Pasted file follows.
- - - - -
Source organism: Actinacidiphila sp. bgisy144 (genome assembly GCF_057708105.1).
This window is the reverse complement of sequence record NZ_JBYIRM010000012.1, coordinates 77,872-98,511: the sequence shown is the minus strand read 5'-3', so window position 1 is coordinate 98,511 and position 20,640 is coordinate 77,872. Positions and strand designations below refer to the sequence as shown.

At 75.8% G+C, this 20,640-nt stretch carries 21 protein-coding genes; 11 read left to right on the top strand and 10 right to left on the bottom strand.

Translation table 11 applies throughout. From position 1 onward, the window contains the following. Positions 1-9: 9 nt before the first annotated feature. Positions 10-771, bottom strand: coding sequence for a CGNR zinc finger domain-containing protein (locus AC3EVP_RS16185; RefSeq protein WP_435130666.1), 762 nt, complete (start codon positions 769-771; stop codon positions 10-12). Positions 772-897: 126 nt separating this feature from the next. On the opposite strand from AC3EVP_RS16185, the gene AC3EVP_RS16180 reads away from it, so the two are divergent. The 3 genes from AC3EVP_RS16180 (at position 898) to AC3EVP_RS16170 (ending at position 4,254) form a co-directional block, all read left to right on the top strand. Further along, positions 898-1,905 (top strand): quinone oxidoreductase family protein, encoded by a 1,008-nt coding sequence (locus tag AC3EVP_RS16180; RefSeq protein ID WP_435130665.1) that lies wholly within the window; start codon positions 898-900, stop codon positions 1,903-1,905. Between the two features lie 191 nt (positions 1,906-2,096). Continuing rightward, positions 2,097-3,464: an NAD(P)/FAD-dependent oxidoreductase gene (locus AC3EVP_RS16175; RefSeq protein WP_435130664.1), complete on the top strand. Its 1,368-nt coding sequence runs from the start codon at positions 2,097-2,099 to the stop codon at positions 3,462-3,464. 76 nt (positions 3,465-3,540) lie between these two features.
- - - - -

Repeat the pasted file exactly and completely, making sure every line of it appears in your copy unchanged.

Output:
Source organism: Actinacidiphila sp. bgisy144 (genome assembly GCF_057708105.1).
This window is the reverse complement of sequence record NZ_JBYIRM010000012.1, coordinates 77,872-98,511: the sequence shown is the minus strand read 5'-3', so window position 1 is coordinate 98,511 and position 20,640 is coordinate 77,872. Positions and strand designations below refer to the sequence as shown.

At 75.8% G+C, this 20,640-nt stretch carries 21 protein-coding genes; 11 read left to right on the top strand and 10 right to left on the bottom strand.

Translation table 11 applies throughout. From position 1 onward, the window contains the following. Positions 1-9: 9 nt before the first annotated feature. Positions 10-771, bottom strand: coding sequence for a CGNR zinc finger domain-containing protein (locus AC3EVP_RS16185; RefSeq protein WP_435130666.1), 762 nt, complete (start codon positions 769-771; stop codon positions 10-12). Positions 772-897: 126 nt separating this feature from the next. On the opposite strand from AC3EVP_RS16185, the gene AC3EVP_RS16180 reads away from it, so the two are divergent. The 3 genes from AC3EVP_RS16180 (at position 898) to AC3EVP_RS16170 (ending at position 4,254) form a co-directional block, all read left to right on the top strand. Further along, positions 898-1,905 (top strand): quinone oxidoreductase family protein, encoded by a 1,008-nt coding sequence (locus tag AC3EVP_RS16180; RefSeq protein ID WP_435130665.1) that lies wholly within the window; start codon positions 898-900, stop codon positions 1,903-1,905. Between the two features lie 191 nt (positions 1,906-2,096). Continuing rightward, positions 2,097-3,464: an NAD(P)/FAD-dependent oxidoreductase gene (locus AC3EVP_RS16175; RefSeq protein WP_435130664.1), complete on the top strand. Its 1,368-nt coding sequence runs from the start codon at positions 2,097-2,099 to the stop codon at positions 3,462-3,464. 76 nt (positions 3,465-3,540) lie between these two features.